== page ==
You guys. We have freshman on campus again. Like, tons of them. I'm not sure what the exact number is--I heard that there were around 130 moving into Anderson Hall alone--but there are A LOT of newborn Coyotes learning to navigate this campus of ours.
I know this because I was on campus this morning with a handful of my Delt brothers to help out with the opening festivities of Freshman Welcome Week, and one of my personal favorites: Move In Day. It's a day full of long lines, innumerable introductions, and lifting heavy boxes up a couple flights of stairs. I remember quite vividly my move-in experience as a freshman, and it involved all of the above with an extra crunchy layer of unease. I was going to be living on my own for the first time in my life, without even a roommate (thanks to a seriously lucky room draw that granted me a single room in Hayman Hall). Many of the close friends I made in high school did not accompany me to C of I, instead having drifted to other collegiate opportunities. I had no idea what the McCall Wilderness Experience would be like, or if I would be able to make even one friend in this giant crowd of people.
Luckily, it all turned out way better than I expected it to be, since I made fast friends with my Third North floormates and quickly found myself involved in some of the clubs the school had to offer. But I had no way of predicting that future as my mother and I lugged suitcases and small appliances up and down the narrow stairwells of Hayman, and if these freshmen are anything like I was, they don't have any way of predicting that either. I figure it's the least I could have done to offer myself as a solution to at least one of their problems during such a big day. Besides, I'm always up for meeting some new people!
I ended up spending about three and a half hours drifting between Hayman and Anderson Halls, hanging out with the super awesome Resident Assistants and First Year Mentors and stepping in whenever I saw a group of cardboard boxes floating above the parking lots. I wasn't able to get one of the nifty, official looking shirts the RAs and FYMs had, so there were times I probably looked awkward and/or creepy, but generally the responses to my offers of help were positive. Along the way, I got to mingle with some of the new students (one of whom happened to be the younger brother of a recent graduate I was good friends with), meet up with some friends of mine I hadn't seen in months (including Cindi Duft of Campus Ministries, who is one of the kindest people I've ever met), and became the eyes of our volunteer mascot (who was extremely gracious as they posed for photos in the summer heat). It was certainly a busy morning for me, and I wasn't even the one moving in.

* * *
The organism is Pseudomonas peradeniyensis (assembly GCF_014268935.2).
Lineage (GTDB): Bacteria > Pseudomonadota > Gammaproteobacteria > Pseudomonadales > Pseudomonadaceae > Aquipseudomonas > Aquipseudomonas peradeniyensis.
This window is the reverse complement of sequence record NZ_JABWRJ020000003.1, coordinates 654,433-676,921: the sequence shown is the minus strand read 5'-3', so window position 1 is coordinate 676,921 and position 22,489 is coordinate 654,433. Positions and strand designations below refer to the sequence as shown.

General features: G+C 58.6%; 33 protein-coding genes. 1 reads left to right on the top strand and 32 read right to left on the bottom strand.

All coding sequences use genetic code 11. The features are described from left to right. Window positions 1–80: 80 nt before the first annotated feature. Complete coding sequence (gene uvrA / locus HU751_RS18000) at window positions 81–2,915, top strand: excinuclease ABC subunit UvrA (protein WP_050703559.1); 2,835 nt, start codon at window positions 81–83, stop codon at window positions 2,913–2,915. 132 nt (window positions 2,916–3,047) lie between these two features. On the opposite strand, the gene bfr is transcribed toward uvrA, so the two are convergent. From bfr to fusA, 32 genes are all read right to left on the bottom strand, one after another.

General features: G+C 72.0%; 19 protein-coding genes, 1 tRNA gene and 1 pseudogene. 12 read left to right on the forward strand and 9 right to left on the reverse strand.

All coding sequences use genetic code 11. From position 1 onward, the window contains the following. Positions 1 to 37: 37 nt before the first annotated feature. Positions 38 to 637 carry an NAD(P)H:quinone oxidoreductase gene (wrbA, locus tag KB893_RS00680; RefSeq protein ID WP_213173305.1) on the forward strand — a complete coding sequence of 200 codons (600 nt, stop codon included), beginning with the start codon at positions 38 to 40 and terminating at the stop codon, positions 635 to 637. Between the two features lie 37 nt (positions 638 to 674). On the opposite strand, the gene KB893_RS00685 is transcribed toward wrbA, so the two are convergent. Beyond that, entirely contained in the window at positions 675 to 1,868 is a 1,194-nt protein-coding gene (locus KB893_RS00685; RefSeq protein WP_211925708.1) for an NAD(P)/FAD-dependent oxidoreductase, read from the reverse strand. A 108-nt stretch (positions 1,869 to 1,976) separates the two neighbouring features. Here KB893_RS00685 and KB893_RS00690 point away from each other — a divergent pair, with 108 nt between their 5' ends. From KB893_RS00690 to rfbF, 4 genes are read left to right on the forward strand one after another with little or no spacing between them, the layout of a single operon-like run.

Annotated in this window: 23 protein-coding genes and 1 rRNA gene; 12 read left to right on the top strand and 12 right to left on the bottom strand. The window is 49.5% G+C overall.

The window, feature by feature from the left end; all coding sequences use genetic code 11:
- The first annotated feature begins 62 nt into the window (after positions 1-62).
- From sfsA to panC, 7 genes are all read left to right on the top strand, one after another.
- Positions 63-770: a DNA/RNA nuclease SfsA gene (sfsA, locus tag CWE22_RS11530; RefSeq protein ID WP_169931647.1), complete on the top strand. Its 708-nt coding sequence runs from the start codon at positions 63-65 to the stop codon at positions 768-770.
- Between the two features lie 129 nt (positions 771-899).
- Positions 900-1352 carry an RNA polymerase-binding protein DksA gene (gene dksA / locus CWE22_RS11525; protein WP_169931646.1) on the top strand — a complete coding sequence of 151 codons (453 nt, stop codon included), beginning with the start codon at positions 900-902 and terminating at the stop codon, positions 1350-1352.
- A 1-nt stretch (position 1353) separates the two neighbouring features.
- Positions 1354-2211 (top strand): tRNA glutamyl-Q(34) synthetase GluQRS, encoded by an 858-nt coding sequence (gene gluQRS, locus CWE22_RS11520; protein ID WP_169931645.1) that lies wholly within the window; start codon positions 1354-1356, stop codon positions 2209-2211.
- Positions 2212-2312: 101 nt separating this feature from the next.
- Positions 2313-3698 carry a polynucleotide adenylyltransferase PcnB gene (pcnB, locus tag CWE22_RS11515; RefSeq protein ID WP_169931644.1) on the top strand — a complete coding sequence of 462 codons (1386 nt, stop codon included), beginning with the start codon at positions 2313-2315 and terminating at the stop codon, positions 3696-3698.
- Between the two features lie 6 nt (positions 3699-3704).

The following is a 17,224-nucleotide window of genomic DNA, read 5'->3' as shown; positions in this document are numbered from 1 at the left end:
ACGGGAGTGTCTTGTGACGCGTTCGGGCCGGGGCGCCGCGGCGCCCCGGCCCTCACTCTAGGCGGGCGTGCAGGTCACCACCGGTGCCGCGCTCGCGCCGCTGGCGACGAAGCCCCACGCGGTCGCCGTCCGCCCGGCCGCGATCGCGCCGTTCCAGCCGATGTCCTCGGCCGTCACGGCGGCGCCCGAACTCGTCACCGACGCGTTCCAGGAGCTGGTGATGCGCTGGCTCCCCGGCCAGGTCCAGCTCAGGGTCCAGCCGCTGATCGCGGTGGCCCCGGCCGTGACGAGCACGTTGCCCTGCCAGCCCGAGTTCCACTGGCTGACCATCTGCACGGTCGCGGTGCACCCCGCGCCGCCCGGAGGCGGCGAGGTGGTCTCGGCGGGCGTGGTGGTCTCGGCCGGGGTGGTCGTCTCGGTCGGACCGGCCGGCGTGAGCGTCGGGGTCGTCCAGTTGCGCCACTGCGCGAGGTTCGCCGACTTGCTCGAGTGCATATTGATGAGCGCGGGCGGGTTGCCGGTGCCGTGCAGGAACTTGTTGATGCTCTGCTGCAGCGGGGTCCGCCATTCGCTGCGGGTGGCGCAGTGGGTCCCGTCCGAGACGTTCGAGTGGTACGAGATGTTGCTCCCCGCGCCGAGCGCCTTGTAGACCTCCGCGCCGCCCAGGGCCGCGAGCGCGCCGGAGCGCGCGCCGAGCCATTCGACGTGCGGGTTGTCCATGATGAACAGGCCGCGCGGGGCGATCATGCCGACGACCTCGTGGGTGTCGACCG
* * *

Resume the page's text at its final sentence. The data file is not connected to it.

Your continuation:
It's a bit strange, not living in the dorms this year, and stranger still that I won't have a home anywhere near campus for at least the first couple of weeks, as the Delt Haus is still undergoing repairs. Dorm life was certainly an interesting experience, one that I can't help but recommend to all the prospective students out there. Like anything, there's a learning curve to thriving in the dormitories, but once you develop a solid routine and make friends with your neighbors, it'll easily become a home away from home.
In any case, the festivites of Welcome Week are far from over, and I'll be returning tomorrow afternoon to help put on our Club Fair, where all the freshman can get to know the various student organizations that the campus offers, followed by a Greek mixer of sorts later in the evening, which is basically an extension of the Club Fair to kick off some formal recruitment for all the Greek organizations on campus. If nothing else, both events will have free food, and nothing entices new students like free food.
To any freshmen who might be reading this post, I'd like to leave you with a fact about coyotes: unlike wolves, who reach full maturity after two years, coyotes become full grown after only one. This might be strange to think about, but this is your first day as a Coyote, the start of something big. Your first year will be full of lessons learned, just like any newborn might experience. You'll often feel as if you're a fish of a water, and you might find yourself outside of comfort zones. But don't worry--all of us were freshmen once. It'll be a busy year, a challenging year, a growing year, and a fun year--and then once next year hits, you'll be looking after some newborn Coyotes yourself. Don't forget to pay your experiences forward when you can.
Clayton is a junior creative writing major from Meridian, Idaho.